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I'm trying to create a unique unsigned "long" number (64 bits) from a list of 4 other numerical values. Some function f(n1, n2, n3, n4) = x. The order of the values is important so unfortunately I can't use this technique (calculating unique value from given numbers) which seems to give the same unique value from a set of numbers where order doesn't matter.

For example n1 = 10, n2 = 14, n3 = 18, n4 = 21 should be different than m1 = 10, m2 = 1, m3 = 418, m4 = 19. In addition, o1 = 10, o2 = 14, o3 = 21, o4 = 18 should also be different.

I realize it might not be possible to get a truly unique number due to the 64-bit limitation but if you can help me to find a number that's very unlikely to be unique, that would be very very nice:)

Other interesting suggestions that I've looked at:

Function for unique hash code

Deduce a unique number from number

Calculate unique Integer representing a pair of integers

Perhaps that last one could be applied three times? Since 4 values are two pairs, each pair could generate a unique value and then the two unique values could be used in the function again?

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The first rule of hash functions is that you probably shouldn't be designing hash functions on your own (most people design pretty bad ones).

A simple way is to take a string hash function, put the numbers in with separators, and then hash the string, like "n1,n2,n3,n4". The programming language you're using may have a built in hash function for this purpose (for example, Java has a hash function for strings built in, which you can use [or reimplement - I don't think Java requires the hash functions to be consistent on different runs of the program] but it is 32 bits). Obviously a 32 bit hash function can be mapped to 64 bits by ignoring 32 bits. Or, you can concatenate 32-bit hashes for "n1,n2" and "n3,n4" into a 64 bit long.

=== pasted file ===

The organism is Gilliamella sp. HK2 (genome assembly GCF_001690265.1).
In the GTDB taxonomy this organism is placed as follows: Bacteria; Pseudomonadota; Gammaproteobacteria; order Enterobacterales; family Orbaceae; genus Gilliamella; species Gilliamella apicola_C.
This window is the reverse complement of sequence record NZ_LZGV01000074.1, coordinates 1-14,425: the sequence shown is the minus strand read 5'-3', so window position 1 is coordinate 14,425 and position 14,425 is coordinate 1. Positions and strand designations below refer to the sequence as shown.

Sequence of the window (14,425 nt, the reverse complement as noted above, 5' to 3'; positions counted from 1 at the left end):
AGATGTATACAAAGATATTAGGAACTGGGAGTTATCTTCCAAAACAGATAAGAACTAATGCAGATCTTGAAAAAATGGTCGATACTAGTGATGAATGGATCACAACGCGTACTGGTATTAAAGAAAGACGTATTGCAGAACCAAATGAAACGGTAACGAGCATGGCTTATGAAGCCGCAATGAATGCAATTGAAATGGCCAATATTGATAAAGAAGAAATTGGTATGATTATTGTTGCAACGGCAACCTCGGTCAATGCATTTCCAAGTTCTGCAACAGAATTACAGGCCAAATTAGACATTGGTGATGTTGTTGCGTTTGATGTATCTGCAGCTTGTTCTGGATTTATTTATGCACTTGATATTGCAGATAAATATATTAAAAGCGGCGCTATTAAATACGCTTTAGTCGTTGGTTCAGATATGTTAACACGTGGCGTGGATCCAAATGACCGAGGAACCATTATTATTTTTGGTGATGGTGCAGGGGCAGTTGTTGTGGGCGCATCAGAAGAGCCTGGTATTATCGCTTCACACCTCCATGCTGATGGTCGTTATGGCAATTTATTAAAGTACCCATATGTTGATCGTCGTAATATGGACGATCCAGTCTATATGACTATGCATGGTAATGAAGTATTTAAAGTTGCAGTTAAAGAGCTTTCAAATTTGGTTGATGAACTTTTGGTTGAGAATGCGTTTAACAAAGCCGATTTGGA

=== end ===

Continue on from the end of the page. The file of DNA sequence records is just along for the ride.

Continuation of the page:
A list of hash functions on wikipedia may be useful.

Do you have any restrictions on what values the numbers can take?

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  • $\begingroup$ Thanks for your input and I realise designing hash functions for security reasons is a bad idea. I didn't realise Java's hashCode() actually returns an int. Thanks. hashCode() -> s[0]*31^(n-1) + s[1]*31^(n-2) + ... + s[n-1]. Since I'm in c++ I guess I'll build a string and use this: std::hash<std::string>()("foo");. Funny how googling can be this random after searching for 1 hour without results :P $\endgroup$ – span Feb 11 '14 at 15:49
  • $\begingroup$ Well, even ignoring security, people don't necessarily get good collision resistance. There is a Boost::hash function/std::hash function in <functional> in C++ which you may want to read up on (important to note that passing it a char * will hash the pointer, not the thing it points to, so pass it a std::string (you will obviously need <string>). $\endgroup$ – Batman Feb 11 '14 at 15:55
  • $\begingroup$ Again, you need to check the consistency issue for different runs of the program and across different platforms, provided you are storing these hashes. So, finding a hash function online and doing it may be the best thing to do. $\endgroup$ – Batman Feb 11 '14 at 16:03

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